Looking out the window lately? The leaves have not only changed colors but started falling. The polar vortex has been paying visits, and even the candy looting celebration has passed. With the holiday season starting, savvy household CFOs could benefit from the following:
1. Set a spending plan for the holiday festivities, including gifts, travel, and parties. This will help us avoid the holiday hangover in January and remember the season with warmth and happiness rather than sourness and bitterness from mounting bills. Spend some time comparing the sales ads, such as those on Blackfriday.com and plan accordingly. Remember to take care of needs first and then wants. Scavenge some more coupons on sites such as Retailmenot.com. You can even plant a small reward in January for yourself for surviving the holiday season triumphantly.
2. While cleaning up and prepping the house for parties and celebrations, don't simply chuck the usable goods that you don't want to keep onto the sidewalk for trash pick-up. Organize and donate them to local charities and save the receipts. You can claim up to $250 daily for the goods that you donate on your tax return. Note that higher value donations will need to be documented individually for deductions on the tax return and audits. The side benefit other than tax incentive? You will help make someone's holiday a little brighter.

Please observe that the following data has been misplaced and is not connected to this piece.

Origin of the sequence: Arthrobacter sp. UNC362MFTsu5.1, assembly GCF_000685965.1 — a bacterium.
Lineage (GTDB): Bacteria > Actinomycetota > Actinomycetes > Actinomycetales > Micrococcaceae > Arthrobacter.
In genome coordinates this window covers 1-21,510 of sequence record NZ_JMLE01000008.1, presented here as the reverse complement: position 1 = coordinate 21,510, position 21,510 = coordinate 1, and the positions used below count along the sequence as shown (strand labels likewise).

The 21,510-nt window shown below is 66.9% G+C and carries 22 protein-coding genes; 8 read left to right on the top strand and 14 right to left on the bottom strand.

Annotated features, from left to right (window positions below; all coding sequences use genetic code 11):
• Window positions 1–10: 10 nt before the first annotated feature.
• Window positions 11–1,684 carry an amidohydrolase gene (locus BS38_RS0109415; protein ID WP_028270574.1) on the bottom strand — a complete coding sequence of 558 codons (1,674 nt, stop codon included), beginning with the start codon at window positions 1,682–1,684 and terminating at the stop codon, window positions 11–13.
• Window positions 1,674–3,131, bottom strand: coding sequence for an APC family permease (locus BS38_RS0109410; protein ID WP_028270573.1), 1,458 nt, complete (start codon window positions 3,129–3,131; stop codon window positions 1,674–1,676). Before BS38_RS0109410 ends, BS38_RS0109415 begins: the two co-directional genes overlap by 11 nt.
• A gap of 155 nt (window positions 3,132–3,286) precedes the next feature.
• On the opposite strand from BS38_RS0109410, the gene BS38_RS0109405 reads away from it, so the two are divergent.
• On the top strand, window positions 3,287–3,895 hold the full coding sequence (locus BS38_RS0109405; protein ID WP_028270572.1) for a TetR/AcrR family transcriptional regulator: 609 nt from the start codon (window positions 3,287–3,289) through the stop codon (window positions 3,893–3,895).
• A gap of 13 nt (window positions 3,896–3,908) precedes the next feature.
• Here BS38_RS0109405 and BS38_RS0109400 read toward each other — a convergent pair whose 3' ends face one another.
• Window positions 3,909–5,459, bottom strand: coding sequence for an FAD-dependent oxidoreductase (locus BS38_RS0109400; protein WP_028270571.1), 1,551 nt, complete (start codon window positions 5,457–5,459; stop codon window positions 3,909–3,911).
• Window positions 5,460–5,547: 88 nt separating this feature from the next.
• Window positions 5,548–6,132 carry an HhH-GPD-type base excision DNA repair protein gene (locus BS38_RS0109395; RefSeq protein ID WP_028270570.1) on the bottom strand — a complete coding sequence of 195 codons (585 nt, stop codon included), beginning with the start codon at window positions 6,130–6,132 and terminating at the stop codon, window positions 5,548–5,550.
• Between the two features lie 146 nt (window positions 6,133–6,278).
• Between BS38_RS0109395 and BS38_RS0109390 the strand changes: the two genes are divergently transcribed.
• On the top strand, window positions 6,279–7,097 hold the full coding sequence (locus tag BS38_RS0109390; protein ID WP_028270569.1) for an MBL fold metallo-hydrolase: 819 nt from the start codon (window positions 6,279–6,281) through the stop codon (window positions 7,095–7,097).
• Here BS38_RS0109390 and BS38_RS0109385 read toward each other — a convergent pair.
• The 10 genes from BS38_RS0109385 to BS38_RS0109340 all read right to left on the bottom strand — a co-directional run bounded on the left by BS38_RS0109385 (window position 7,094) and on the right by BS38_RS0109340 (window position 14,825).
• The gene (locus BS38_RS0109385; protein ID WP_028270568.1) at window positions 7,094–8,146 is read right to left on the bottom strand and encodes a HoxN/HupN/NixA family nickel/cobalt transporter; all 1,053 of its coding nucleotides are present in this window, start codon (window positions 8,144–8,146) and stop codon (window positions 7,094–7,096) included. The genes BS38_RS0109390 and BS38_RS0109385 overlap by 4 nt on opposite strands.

3. If you are philanthropic minded, also consult with your tax planner/preparer to see if a cash donation to charities of your choice will help in your case. While you are at it, also consider whether you can benefit from any tax-loss harvesting. Homeowners who have their mortgages forgiven this year need to pay attention to the progress in Capitol Hill since if an extension is not granted, the mortgages forgiven will be considered as income and thus increase your tax liability this year.
4. While you are working with your tax planner/preparer or tax software, consider whether you need to adjust your contribution to tax advantaged retirement accounts. Contributions to a traditional IRA and contributory workplace retirement plans, such as a 401(k), can help you lower your tax liability, and hence keeping more money in your pocket while saving for your retirement in the future. Lower income families can even receive an additional tax credit for this type of retirement saving. Spouses who do not have access to retirement plans can consider a spousal IRA, sponsored by their working spouses.
5. If you have been saving to a retirement plan, work with your financial planner to evaluate whether you need to rebalance your portfolio or adjust your allocation in the future. While at it, consider discussing the utilization of your employee benefits. Some of those, such as health saving account or flexible spending account, also carry tax advantages.
Breathe and enjoy the season. Dream, plan, and realize.
Wan McCormick is a Certified Financial Planner and Accredited Financial Counselor. At Reliable Alliance Financial, our goal is to provide affordable and objective financial advisory to consumers with honesty and transparency.